Initial Topic Announcement Eric has


Initial Topic Announcement

Eric has announced his initial topic for discussion. Because no one seems to have comments working this morning (enetation or haloscan), I thought I'd post a couple of considerations I had over the weekend that might make for an interesting strain to trace first as a "complete" overview. If one were to do a setting that treats the same text through the different ages of music, it might be somewhat easier to observe through familiarity some of the differences that occur. It might be well to consider some very established poetic text and its treatment from plainchant/gregorian times to the present day. Particularly, something like the "Ave Maria" might lend itself well to such treatment. Heaven knows there are enough compositions based on the text--it would serve well to take us from the periods Erik characterizes as "pretonal" to "postonal." Another such text might be the "Stabat Mater." The advantage of these texts is that we are all familiar enough with the one that we can also examine how the composer treats the text in order to make of it the musical sense that he wishes to convey. For example in the Bach-Gounoud "Ave Maria" there is key repetition of text that is NOT repeated in the actual prayer. This repetition serves both a music/rhetorical purpose, and conveys something about the sense of the text that the composer wished us to have.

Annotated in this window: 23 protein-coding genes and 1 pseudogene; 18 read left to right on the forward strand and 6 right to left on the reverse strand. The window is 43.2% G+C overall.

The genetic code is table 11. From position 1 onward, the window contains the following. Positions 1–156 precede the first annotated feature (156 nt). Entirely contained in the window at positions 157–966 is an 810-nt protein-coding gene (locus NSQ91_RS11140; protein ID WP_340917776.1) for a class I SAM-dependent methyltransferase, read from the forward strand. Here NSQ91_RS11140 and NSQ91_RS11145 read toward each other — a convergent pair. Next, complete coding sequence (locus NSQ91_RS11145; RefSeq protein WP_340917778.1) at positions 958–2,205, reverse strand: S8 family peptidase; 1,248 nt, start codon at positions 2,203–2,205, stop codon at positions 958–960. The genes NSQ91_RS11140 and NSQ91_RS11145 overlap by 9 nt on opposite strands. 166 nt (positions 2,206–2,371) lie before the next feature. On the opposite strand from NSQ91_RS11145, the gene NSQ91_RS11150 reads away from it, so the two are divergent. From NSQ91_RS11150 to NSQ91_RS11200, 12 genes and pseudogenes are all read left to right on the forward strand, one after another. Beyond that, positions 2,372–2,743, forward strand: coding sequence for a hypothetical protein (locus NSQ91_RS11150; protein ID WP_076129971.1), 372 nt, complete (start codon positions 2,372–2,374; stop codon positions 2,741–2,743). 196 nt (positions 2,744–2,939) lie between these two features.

Moreover, the usual treatment of the "Ave Maria" is brief enough that it serves well. Finally, it would also allow Erik to make some comments regarding orchestration, conducting, and performance--other key factors that influence our enjoyment of the music, but which often go completely unremarked by most people. There are composers about whose music I am very concerned regarding the Conducter. Wagner is often horrid in the hands of a conductor not used to the weight of the music. Debussy, likewise has been mangled by those not sensitive to the delicacy of some of the structure ( I think here of an abysmal recording of "Prelude" under the baton of Herbert von Karajan, whose style I generally like in dealling with the German Composers). Anyway, it is just a suggestion that might serve well to give us a rapid overview to be followed by a more intense careful prowling through music and Art.

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This page contains a single entry by Steven Riddle published on June 9, 2003 8:03 AM.

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